Winning Poker Network

WPN’s Jackpot-Style SNG 2.0 Launches After Lengthy Delay

After several months of technical delays, the Winning Poker Network (WPN) has finally launched its “SNG 2.0” jackpot-hybrid tourneys.  The launch of the new format, in which both the number of players cashing and the amounts paid out increase according to the luck of tourney-preceding card draws by participating players, had originally been announced last fall.

However that much-ballyhooed launch date came and went… more than once.  Due to the unspecified delays, which likely involved a more-complex-than-anticipated integration of the format into WPN’s regular poker client, it was only on March 15th that WPN was able to go live with SNG 2.0 on its flagship site, America’s Cardroom.

So what exactly is this hybrid SNG 2.0 offering?  It’s a combination of a traditional turbo sit-‘n’-go, combined with a significant chance element.  WPN’s SNG 2.0 offering differs from most other sites’ and networks’ jackpot-tourney offerings in that the chance element here is participatory.  Rather than having the odds of an increased-payout tourney determined by a simple (and invisible) computerized chance, the players themselves have a role.

Before the start of each of the SNG 2.0 tournaments, each of the nine players selects a card from a 55-card-deck in turn, with the dek spread out at the center of the virtual player.  26 of the cards are green, 26 are red, and three gold cards — jokers, if you will — complete the deck. As long each player in turn selects either a green or gold card, the drawing process continues.  The green cards add both money and extra payout positions to that SNG’s pool, while the gold cards build eligibility toward a Mini, Medium, or Mega Jackpot.

Players who pick a gold card then have to pick a second time in the event all players avoid red on the first pass.  The ultimate goal is to have all nine players draw green cards before a single red card appears.  That can be done without activating the jackpot (when one or more of the gold cards is drawn, then successfully replaced with green), and it turns out that more often than not, even if all nine participants successfully draw a green card, it’s still likely to be a jackpot-free SNG, even if everyone gets paid something.

Those jackpot odds look something like this (calculations ours, based on spreadsheet info posted by WPN):

  • Odds of all nine players succssfully drawing a green card, with no gold cards showing — 1 in 2,035
  • Odds of the nine players drawing 8 green cards and 1 gold card, and that ninth player then replacing the gold card with a green one — 1 in 3,467
  • Odds that two (2) gold cards appear before all nine (9) green cards needed are successfully drawn (the golds could be drawn by two different players or by the same player, repeating a lucky draw) — 1 in 15,601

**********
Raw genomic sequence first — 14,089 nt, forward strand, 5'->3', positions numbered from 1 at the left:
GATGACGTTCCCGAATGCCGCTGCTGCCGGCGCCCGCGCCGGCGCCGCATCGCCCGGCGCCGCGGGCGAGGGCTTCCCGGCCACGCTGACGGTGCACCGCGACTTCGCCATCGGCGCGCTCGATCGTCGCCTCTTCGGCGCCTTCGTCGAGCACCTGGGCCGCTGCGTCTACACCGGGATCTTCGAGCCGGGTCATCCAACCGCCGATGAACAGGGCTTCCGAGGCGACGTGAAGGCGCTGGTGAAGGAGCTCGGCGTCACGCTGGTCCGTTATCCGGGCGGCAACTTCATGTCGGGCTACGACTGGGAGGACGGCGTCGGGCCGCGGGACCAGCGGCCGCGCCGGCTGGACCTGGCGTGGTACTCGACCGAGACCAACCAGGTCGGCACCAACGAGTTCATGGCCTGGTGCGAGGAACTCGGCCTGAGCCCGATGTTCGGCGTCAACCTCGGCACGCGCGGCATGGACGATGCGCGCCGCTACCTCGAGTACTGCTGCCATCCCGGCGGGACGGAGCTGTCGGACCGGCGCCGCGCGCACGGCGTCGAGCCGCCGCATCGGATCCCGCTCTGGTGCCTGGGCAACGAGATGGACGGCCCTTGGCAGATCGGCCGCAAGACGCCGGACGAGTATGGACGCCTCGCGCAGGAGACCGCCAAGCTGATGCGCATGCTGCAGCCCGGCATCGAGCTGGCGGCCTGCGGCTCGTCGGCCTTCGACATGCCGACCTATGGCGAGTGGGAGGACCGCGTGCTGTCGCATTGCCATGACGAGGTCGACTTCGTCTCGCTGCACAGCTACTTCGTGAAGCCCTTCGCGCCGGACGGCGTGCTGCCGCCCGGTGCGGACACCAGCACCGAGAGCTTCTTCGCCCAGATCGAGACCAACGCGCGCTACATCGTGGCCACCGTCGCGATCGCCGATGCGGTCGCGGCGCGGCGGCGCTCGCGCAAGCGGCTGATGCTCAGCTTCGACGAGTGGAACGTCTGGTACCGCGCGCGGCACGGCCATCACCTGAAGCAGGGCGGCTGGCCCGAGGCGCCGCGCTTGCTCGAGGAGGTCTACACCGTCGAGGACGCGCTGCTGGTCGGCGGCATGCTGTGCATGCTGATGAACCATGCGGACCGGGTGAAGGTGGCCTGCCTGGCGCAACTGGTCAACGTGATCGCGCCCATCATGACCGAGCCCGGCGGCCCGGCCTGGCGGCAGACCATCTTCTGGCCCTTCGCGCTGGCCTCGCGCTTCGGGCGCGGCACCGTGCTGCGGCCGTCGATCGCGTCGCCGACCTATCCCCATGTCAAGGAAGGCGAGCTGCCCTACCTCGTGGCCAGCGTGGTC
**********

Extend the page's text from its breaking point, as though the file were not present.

• Odds that all three (3) gold cards appear before all nine (9) green cards needed are successfully drawn — 1 in 187,265

Those are long odds indeed for hitting the Mega Jackpot, if not exactly on the order of cashing in on a Powerball ticket.  So what’s the tradeoff, the inevitable catch?

As is usually the case, one has to rob Peter to pay Paul.  In traditional 9-player SNGs, three spots are paid.  But in these, if a red card is drawn before a green card appears, then the SNG pays only two spots, and for only 78% of the total payout for a regular-format SNG at the same stakes.  That unpaid prize money from all those first-card/red-card jackpot SNGs funds all the prizes awarded elsewhere, with what appears to be a little bit of extra rake left over for WPN and ACR once all things are factored in.

The Mega Jackpot, should it be hit, pays out 75% of the jackpot balance, distributed among all players at the lucky table according to order of finish.  The Medium Jackpot pays out 25%, and the Mini 10%.  The remaining amount in the jackpot balance is rolled over in all three instances.

Note that a slightly higher rake for jackpot-style SNGs as opposed to normal ones is industry standard, whether it seems “fair” or not.  Online poker players have shown a willingness to pay more rake to participate in this type of tournament, and there are always developmental and operational costs involved.  WPN has seeded the jackpot fund for SNG 2.0 with an initial $100,000, and that eventually comes from players’ entry fees as well.

As for participating in these, the only WPN room to offer SNG 2.0 right now is ACR, though other sites on the network may join at a future date.  The SNG 2.0 tourneys are offered at only five mid- to high-buy-in stakes (figures show “normal” prize pool contribution plus rake, even if it’s not precisely accurate to state it that way):

  • $5 + $0.50
  • $10 + $1
  • $25 + $2.50
  • $50 + $5
  • $100 + $9

The jackpot, however, is scaled to the $25 + $2.50 level, meaning that only the priciest three buy-in levels available get to play for the full listed jackpot amount.  The $5 + $0.50 and $10 + $1 jackpot tourneys instead get exactly that share of the larger jackpot that thier buy-ins represent.  For the $5 + $0.50 level that’s 20% ($5 / $25) and for the $10 + $1 level, it’s 40% ($10 / $25).

So far, the format appears warmly received by players, despite continuing technical glitches.  Some of the glitches appear to have been created through the creation of a special sub-lobby for the SNG 2.0 games, and the complexities of making it work within the larger WPN / ACR poker client.  Players have reported freeze-ups and crashes, though such reports have lessened in recent days.

Can WPN’s new SNG 2.0 carve itself a new market niche?  The format isn’t totally new but offers enough of a twist to be worth watching.  We’ll be doing it, as well the network’s competitors, who may well roll out something similar of their own if SNG 2.0 takes off.

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